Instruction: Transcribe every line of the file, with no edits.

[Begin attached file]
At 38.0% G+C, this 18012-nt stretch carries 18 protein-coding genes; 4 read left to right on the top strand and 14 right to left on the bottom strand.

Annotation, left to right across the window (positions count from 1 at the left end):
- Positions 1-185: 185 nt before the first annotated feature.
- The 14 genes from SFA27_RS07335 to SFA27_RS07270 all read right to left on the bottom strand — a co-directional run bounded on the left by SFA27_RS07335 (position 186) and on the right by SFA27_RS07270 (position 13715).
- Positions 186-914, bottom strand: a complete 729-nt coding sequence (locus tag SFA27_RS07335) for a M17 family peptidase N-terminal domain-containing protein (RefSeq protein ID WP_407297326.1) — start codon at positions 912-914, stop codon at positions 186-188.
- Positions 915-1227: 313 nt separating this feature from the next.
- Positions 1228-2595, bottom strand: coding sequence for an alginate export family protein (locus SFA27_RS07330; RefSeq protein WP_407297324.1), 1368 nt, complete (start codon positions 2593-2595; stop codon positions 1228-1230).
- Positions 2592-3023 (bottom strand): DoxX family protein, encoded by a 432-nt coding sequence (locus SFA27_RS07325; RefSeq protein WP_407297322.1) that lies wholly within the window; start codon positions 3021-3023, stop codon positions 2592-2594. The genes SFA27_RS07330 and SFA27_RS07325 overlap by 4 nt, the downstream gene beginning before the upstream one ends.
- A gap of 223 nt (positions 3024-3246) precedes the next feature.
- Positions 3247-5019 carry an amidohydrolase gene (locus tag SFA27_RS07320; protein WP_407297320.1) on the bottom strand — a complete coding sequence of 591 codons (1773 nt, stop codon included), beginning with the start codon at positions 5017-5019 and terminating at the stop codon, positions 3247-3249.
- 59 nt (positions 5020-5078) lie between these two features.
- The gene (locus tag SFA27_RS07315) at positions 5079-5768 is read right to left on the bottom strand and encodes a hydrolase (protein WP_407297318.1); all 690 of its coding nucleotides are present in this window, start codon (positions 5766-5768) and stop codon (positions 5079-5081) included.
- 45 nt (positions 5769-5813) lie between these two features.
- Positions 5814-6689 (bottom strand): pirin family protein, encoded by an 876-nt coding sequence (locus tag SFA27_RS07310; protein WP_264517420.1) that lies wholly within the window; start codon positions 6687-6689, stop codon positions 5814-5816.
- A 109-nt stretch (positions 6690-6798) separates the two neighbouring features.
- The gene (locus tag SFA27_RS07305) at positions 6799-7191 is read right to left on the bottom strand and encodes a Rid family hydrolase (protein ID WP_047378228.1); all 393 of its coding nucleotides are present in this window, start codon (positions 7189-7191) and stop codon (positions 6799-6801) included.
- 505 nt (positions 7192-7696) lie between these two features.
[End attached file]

At 38.0% G+C, this 18012-nt stretch carries 18 protein-coding genes; 4 read left to right on the top strand and 14 right to left on the bottom strand.

Annotation, left to right across the window (positions count from 1 at the left end):
- Positions 1-185: 185 nt before the first annotated feature.
- The 14 genes from SFA27_RS07335 to SFA27_RS07270 all read right to left on the bottom strand — a co-directional run bounded on the left by SFA27_RS07335 (position 186) and on the right by SFA27_RS07270 (position 13715).
- Positions 186-914, bottom strand: a complete 729-nt coding sequence (locus tag SFA27_RS07335) for a M17 family peptidase N-terminal domain-containing protein (RefSeq protein ID WP_407297326.1) — start codon at positions 912-914, stop codon at positions 186-188.
- Positions 915-1227: 313 nt separating this feature from the next.
- Positions 1228-2595, bottom strand: coding sequence for an alginate export family protein (locus SFA27_RS07330; RefSeq protein WP_407297324.1), 1368 nt, complete (start codon positions 2593-2595; stop codon positions 1228-1230).
- Positions 2592-3023 (bottom strand): DoxX family protein, encoded by a 432-nt coding sequence (locus SFA27_RS07325; RefSeq protein WP_407297322.1) that lies wholly within the window; start codon positions 3021-3023, stop codon positions 2592-2594. The genes SFA27_RS07330 and SFA27_RS07325 overlap by 4 nt, the downstream gene beginning before the upstream one ends.
- A gap of 223 nt (positions 3024-3246) precedes the next feature.
- Positions 3247-5019 carry an amidohydrolase gene (locus tag SFA27_RS07320; protein WP_407297320.1) on the bottom strand — a complete coding sequence of 591 codons (1773 nt, stop codon included), beginning with the start codon at positions 5017-5019 and terminating at the stop codon, positions 3247-3249.
- 59 nt (positions 5020-5078) lie between these two features.
- The gene (locus tag SFA27_RS07315) at positions 5079-5768 is read right to left on the bottom strand and encodes a hydrolase (protein WP_407297318.1); all 690 of its coding nucleotides are present in this window, start codon (positions 5766-5768) and stop codon (positions 5079-5081) included.
- 45 nt (positions 5769-5813) lie between these two features.
- Positions 5814-6689 (bottom strand): pirin family protein, encoded by an 876-nt coding sequence (locus tag SFA27_RS07310; protein WP_264517420.1) that lies wholly within the window; start codon positions 6687-6689, stop codon positions 5814-5816.
- A 109-nt stretch (positions 6690-6798) separates the two neighbouring features.
- The gene (locus tag SFA27_RS07305) at positions 6799-7191 is read right to left on the bottom strand and encodes a Rid family hydrolase (protein ID WP_047378228.1); all 393 of its coding nucleotides are present in this window, start codon (positions 7189-7191) and stop codon (positions 6799-6801) included.
- 505 nt (positions 7192-7696) lie between these two features.